Book Review: Grouped

Paul Adams is an insightful guy. I was wowed by his early thoughts on online social networks from back when he was trying to plug his ideas at Google.

So I've been waiting to read (and just finished) his recent book "Grouped", and a brain dump of that if you're curious.

It is a fast read, and feels a lot like an "Elements of Style" for online social marketing. There isn't much discourse on theory, rather a list of expanded bullet points on what goes on in online networks, with a focus on marketing. The list of references at the end of each topic is excellent, and worth pursuing.

Should you read it? Whether or not you choose to read this book, here's his perspective:

[To stay relevant] a new knowledge set is required [for] designers, marketers, developers and advertisers: social behavior, networks, and how people think.

The book distills his thoughts on these topics into self-contained chapters, and coming from a guy who's probably had as many scars here as anyone else, it'll be a useful reference for a practitioner to spark ideas and avoid some mistakes.

However, the underlying ideas are things that he's been thinking and talking about for a while, and you can get the general flavor from a video of one of his recent talks if you prefer.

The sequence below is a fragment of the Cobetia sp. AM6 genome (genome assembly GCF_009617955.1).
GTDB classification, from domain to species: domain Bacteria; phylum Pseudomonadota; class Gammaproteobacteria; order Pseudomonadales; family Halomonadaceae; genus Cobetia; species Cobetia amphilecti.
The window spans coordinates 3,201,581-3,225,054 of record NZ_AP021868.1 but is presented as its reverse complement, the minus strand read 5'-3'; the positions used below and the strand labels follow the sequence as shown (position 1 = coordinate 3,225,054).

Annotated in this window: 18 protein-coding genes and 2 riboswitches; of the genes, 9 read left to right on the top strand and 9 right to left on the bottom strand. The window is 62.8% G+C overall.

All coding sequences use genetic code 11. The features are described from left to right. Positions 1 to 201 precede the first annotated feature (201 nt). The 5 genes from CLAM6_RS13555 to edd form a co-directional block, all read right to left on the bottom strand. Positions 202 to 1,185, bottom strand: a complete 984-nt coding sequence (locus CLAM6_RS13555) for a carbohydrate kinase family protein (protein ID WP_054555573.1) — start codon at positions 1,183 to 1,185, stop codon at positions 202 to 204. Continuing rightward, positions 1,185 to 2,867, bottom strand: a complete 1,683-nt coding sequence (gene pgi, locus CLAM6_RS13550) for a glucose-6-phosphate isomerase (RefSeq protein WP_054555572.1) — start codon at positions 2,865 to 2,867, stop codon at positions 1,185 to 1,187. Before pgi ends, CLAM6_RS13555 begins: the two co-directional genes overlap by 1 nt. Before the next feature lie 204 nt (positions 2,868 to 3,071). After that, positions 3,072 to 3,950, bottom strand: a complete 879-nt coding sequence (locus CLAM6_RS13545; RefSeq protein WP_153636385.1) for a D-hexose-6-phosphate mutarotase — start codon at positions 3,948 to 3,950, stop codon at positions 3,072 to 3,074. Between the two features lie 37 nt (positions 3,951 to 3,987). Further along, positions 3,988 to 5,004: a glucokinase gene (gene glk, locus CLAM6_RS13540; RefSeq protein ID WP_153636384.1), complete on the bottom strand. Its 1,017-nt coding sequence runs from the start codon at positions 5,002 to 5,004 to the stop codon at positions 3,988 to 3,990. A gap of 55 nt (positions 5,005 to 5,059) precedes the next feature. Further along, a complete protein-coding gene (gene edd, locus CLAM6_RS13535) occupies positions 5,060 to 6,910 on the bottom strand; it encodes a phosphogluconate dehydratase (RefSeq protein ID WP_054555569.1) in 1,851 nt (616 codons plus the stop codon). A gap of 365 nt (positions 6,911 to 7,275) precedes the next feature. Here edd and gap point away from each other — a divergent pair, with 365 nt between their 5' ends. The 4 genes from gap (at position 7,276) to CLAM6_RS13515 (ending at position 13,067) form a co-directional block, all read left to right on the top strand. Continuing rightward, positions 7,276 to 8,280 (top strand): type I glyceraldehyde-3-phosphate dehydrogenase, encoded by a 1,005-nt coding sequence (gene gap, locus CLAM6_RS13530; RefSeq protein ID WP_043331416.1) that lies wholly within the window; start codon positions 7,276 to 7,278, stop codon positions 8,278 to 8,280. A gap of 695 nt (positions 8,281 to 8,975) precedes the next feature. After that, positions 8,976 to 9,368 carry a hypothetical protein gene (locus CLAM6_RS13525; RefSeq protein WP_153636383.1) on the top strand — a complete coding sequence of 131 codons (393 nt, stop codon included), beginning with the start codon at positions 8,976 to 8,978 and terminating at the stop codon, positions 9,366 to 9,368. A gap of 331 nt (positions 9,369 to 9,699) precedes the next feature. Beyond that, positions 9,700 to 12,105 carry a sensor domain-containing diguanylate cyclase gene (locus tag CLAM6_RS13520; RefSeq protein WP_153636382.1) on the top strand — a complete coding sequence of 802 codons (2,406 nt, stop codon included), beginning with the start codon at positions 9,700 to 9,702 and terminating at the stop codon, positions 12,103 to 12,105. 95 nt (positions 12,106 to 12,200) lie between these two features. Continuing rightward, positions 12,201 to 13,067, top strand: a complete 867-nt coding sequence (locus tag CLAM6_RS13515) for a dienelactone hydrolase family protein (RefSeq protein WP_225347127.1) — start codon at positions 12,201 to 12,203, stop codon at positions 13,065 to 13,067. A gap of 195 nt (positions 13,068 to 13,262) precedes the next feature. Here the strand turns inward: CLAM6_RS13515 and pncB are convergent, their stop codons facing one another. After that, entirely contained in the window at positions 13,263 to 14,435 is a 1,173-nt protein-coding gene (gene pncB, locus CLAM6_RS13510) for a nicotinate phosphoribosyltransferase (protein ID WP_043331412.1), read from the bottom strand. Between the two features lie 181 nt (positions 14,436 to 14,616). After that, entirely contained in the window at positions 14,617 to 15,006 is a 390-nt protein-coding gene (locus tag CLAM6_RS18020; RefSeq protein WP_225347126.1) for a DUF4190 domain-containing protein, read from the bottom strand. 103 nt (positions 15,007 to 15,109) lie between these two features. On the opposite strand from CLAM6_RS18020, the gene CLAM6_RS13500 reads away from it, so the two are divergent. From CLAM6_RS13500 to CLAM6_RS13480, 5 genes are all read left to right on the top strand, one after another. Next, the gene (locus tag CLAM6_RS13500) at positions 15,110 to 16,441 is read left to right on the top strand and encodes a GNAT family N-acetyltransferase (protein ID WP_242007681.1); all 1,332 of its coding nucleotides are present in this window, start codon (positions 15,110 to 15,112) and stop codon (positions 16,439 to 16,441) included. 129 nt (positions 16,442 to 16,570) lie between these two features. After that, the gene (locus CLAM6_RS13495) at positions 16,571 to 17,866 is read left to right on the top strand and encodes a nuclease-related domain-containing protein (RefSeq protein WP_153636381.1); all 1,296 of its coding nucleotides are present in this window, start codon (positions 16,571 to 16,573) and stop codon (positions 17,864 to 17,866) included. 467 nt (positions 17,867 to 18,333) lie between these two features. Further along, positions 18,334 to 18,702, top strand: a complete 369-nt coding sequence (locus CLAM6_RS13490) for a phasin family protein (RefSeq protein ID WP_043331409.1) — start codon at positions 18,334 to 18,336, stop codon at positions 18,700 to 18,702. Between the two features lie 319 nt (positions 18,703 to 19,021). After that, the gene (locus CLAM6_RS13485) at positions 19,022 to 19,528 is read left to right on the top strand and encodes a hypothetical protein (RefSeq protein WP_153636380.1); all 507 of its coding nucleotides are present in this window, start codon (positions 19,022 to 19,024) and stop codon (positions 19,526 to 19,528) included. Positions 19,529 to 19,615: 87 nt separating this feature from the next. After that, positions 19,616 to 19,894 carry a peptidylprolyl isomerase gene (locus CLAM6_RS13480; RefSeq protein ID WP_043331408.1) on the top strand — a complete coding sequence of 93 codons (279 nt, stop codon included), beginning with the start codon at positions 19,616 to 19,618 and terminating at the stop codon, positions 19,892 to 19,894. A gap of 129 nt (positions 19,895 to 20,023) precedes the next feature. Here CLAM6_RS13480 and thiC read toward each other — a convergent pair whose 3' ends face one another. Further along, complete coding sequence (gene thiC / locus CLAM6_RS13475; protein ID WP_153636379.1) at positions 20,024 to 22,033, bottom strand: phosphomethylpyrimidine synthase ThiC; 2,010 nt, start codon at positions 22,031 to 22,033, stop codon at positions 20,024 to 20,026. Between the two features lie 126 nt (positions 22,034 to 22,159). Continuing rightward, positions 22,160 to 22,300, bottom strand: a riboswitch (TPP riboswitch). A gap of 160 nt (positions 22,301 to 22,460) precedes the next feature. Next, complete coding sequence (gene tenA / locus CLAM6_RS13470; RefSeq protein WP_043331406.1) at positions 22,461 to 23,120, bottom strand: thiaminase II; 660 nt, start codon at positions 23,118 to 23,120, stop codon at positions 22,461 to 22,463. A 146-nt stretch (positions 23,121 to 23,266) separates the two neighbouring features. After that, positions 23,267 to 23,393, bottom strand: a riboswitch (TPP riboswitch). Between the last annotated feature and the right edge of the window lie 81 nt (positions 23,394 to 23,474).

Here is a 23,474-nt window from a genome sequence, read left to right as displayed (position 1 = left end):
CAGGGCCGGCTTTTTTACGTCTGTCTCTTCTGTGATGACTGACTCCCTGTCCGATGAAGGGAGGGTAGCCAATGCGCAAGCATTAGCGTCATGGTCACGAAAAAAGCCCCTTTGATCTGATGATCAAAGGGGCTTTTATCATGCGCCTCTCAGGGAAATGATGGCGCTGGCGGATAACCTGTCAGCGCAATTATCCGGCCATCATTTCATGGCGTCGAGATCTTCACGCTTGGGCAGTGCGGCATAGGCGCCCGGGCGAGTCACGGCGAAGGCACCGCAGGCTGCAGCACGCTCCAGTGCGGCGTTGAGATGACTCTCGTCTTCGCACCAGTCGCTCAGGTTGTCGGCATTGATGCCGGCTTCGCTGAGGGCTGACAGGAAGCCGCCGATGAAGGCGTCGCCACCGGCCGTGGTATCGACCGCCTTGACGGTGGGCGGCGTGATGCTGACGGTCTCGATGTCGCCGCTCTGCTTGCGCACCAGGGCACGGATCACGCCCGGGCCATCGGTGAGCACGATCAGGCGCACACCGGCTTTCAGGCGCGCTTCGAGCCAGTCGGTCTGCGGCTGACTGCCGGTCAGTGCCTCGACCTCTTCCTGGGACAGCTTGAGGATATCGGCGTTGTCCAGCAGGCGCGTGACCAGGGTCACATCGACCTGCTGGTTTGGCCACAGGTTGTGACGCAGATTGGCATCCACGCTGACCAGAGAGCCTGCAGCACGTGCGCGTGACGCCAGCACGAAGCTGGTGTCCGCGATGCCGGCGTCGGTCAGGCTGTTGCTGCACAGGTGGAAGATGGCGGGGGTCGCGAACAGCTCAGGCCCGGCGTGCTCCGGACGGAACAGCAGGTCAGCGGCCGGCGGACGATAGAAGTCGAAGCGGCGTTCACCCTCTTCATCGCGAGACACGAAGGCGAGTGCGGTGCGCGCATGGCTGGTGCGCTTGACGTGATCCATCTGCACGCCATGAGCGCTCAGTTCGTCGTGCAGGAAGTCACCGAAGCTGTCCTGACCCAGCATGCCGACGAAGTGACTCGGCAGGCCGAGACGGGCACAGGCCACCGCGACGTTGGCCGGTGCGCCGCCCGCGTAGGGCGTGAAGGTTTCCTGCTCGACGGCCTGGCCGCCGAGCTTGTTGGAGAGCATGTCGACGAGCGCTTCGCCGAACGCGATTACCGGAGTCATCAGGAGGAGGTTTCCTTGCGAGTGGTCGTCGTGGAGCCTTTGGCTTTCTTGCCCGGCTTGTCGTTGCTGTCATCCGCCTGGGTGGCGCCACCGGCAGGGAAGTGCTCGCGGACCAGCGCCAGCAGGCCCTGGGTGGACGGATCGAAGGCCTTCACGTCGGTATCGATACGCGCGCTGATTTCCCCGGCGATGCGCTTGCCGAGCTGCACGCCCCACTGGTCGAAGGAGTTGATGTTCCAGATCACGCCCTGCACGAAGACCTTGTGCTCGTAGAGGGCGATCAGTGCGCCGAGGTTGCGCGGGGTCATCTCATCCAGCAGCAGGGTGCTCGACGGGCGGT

Some of the homilies that stayed with me:

1. The social web is not merely a buzz. It will gradually become what we think of as just "the web."

2. Think of the social web like electricity -- you don't have an "electricity experience" in a product, it invisibly drives everything and you just use it.

3. Center your products around people, not the technology or even the content. Or somebody else will, and eat your lunch to boot. (The video above has a example about Facebook photos and why it grew, interesting perspective for any 'fish readers. Also interesting examples from Etsy, nytimes and so on.)

4. The myth of the highly influential few. Highly connected does not mean highly influential. He points out the situation in social groups is more nuanced -- basically a rebuttal to the tipping point thesis as applied to social marketing.